In The Lonely Orbit, a man leaves home for his dream job as a satellite technician. Feeling isolated, he constantly texts old friends but with his mind elsewhere, his work suffers, and things start to go wrong with the satellites he’s looking after.
The short was created by Zurich-based animation studio Team Tumult, a team of six long-time friends and collaborators, who all met each other through studying and freelance work in Zurich and Lucerne. For The Lonely Orbit, Frederic Siegel and Benjamin Morard worked together as co-directors on the project.
The initial idea for the film was the image of a satellite in space burning up into a huge fireball, and a man walking through a bar, burning up in the same way. “I was intrigued by the metaphor of a human, living his life mirroring the life of a satellite,” says Siegel.
“After that, me and my co-director Benjamin Morard started to find narrative cues that connect satellites and humans to build a story around. Finally the topic of loneliness and being connected to your friends via smartphone resonated with both of us.” Pulling on themes of virtual connection contrasted with a lack of physical contact, the story feels especially timely with much of the world having gone through some form of quarantine and lockdown in the last year, away from family and friends.
The animation is in 2D with a flat colour palette and has been created digitally frame by frame. “The concept of limited colours is initially based on my previous film Ruben Leaves, where I used a bold blue and yellow colour scheme,” says Siegel. “I developed this kind of style during my studies at the University of Applied Sciences and Arts Lucerne, where I tried to combine a loose drawing style, inspired by my love for sketchy illustration, with a more graphical and simple look, inspired by print-making and works by contemporary animators from the mid 2010s like Nicolas Menard or Alex Grigg.”
In pre-production it was just Siegel and Morard developing the story together as the initial idea was just an image and the broad topic of loneliness. “It helped massively to work together with Beni, crafting a narrative around the images. It was very freeing and eye-opening to just talk about the themes,” says Siegel. “We also worked together on the storyboard, each of us drawing different sequences, interchanging and combining during the process.”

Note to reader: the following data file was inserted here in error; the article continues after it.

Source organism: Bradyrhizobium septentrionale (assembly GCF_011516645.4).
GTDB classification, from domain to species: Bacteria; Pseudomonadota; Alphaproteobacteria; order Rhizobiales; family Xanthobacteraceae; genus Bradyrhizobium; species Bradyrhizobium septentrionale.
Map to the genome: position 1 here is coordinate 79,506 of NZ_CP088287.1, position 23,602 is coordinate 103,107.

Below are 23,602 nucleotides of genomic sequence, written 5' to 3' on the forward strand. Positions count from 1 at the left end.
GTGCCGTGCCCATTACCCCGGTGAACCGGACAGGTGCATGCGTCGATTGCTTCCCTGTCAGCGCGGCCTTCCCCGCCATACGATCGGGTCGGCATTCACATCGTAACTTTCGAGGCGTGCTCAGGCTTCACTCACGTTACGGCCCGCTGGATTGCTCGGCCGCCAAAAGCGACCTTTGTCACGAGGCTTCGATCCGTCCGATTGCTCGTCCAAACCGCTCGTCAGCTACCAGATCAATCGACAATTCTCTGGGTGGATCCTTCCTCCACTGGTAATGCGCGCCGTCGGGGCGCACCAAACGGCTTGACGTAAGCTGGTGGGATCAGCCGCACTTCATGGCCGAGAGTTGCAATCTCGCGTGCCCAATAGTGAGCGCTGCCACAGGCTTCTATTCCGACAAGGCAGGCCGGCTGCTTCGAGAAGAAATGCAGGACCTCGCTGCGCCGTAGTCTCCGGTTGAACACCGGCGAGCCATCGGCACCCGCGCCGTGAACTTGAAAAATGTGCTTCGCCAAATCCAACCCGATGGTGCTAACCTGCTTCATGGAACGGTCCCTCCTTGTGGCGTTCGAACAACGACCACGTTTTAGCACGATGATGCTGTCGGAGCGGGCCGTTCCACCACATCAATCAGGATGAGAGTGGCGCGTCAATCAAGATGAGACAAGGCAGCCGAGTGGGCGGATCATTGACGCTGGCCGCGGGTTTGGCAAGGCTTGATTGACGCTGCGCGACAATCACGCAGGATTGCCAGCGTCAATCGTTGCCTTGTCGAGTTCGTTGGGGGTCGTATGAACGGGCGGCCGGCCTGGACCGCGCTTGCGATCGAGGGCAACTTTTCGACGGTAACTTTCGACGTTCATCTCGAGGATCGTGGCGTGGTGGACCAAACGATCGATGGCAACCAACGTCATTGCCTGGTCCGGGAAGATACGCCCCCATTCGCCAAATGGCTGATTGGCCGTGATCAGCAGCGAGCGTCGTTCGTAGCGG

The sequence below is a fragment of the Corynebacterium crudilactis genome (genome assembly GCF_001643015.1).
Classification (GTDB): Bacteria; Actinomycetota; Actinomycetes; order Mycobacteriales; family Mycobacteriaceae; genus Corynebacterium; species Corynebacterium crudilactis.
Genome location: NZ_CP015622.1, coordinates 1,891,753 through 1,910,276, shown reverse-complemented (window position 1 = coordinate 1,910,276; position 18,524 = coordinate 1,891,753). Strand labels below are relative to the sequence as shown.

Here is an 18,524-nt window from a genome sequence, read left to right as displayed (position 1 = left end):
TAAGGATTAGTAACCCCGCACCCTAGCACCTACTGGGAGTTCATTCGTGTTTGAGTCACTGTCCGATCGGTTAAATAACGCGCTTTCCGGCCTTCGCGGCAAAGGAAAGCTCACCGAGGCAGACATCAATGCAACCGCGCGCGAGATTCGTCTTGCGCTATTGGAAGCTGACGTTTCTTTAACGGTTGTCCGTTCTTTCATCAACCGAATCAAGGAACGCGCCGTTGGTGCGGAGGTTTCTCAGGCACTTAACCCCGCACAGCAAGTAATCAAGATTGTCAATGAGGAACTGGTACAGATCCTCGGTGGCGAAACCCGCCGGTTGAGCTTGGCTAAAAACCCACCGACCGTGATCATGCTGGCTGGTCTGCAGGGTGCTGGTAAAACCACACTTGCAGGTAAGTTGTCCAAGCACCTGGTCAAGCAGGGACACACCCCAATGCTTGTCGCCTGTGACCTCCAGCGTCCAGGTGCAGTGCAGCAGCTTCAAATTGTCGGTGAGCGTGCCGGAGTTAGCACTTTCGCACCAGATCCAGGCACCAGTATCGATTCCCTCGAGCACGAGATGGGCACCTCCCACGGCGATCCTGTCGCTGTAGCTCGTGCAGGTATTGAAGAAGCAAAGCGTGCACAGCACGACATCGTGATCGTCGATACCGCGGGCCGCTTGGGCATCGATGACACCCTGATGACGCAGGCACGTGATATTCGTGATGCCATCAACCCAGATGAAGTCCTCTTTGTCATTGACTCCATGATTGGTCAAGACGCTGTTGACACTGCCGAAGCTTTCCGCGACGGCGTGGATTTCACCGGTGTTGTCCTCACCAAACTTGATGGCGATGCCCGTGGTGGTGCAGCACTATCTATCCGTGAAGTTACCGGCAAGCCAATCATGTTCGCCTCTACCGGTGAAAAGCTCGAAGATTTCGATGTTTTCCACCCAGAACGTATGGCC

After that, the pair started to split the work out with Siegel in charge of the design and overall direction, and Morard in charge of the editing and production management. “In the production phase we had a great team of three additional animators, one layout artist, two sound designers and a musician, working on the film simultaneously,” explains Siegel. “Everything was orchestrated by our producer and fellow Team Tumult member Marwan Abdalla Eissa, who did a great job handling the administration side of the project.”
The editing of the film was the team’s biggest challenge. “Since we really wanted to create a slow-paced film with impressive imagery of the earth and technology, it was very hard to get the timing just right,” explains Siegel. “In certain space shots you just observe some satellites flying by and the world spinning slowly underneath. It’s beautiful to look at, but how long can you show it until it gets boring? It’s hard to judge the length of a scene when there is basically nothing happening at all. Especially when you’ve seen it a few hundred times already during the editing.”
While decisions like that are difficult, working with a team to bounce ideas off is one of the benefits of not being the sole animator. For Siegel it’s also an opportunity to share and learn. “The best thing about working in a collective is being able to share your personal knowledge and skills with the other members and in return being able to profit from their expertise,” he says. “It’s great to work in a group, where everyone brings another strength to the table, that benefits the whole team.”
Through The Lonely Orbit, Siegel hopes to confront his own feelings of loneliness and his relationship with digital communication. “It feels like most of the ideas for my personal projects are based on basic feelings and issues that I’m struggling with myself sometimes, like anxiety or envy,” he notes. “Most of the time they are connected to my relationship with technology or social interactions.”
One of the aims for the film is to make other people more aware of using modern technology to communicate and the impact of that over time. Siegel feels it’s become too easy to pretend we’re still just as connected while ignoring the importance of real world connections. “I think the global pandemic is accelerating this development, getting people closer together virtually but separating them even more physically. On one hand I love that everyone I know, basically lives in the palm of my hand right now and I can reach out to them anytime I feel lonely,” says Siegel. “On the other hand, I’ve never felt that a digital conversation is a replacement for a real-life, loosey-goosey exchange of thoughts over a few beers in a smoky pub.”
Siegel hopes the film highlights the need to consider phones, computers, and other smart technology as just a method of communication and not the only one. “They are just supposed to be handy tools helping us to stay in touch with a real human on the other end. They are not the connections themselves,” says Siegel. “They are not keeping us from feeling less lonely, and we should never forget that, no matter how long this situation lasts.”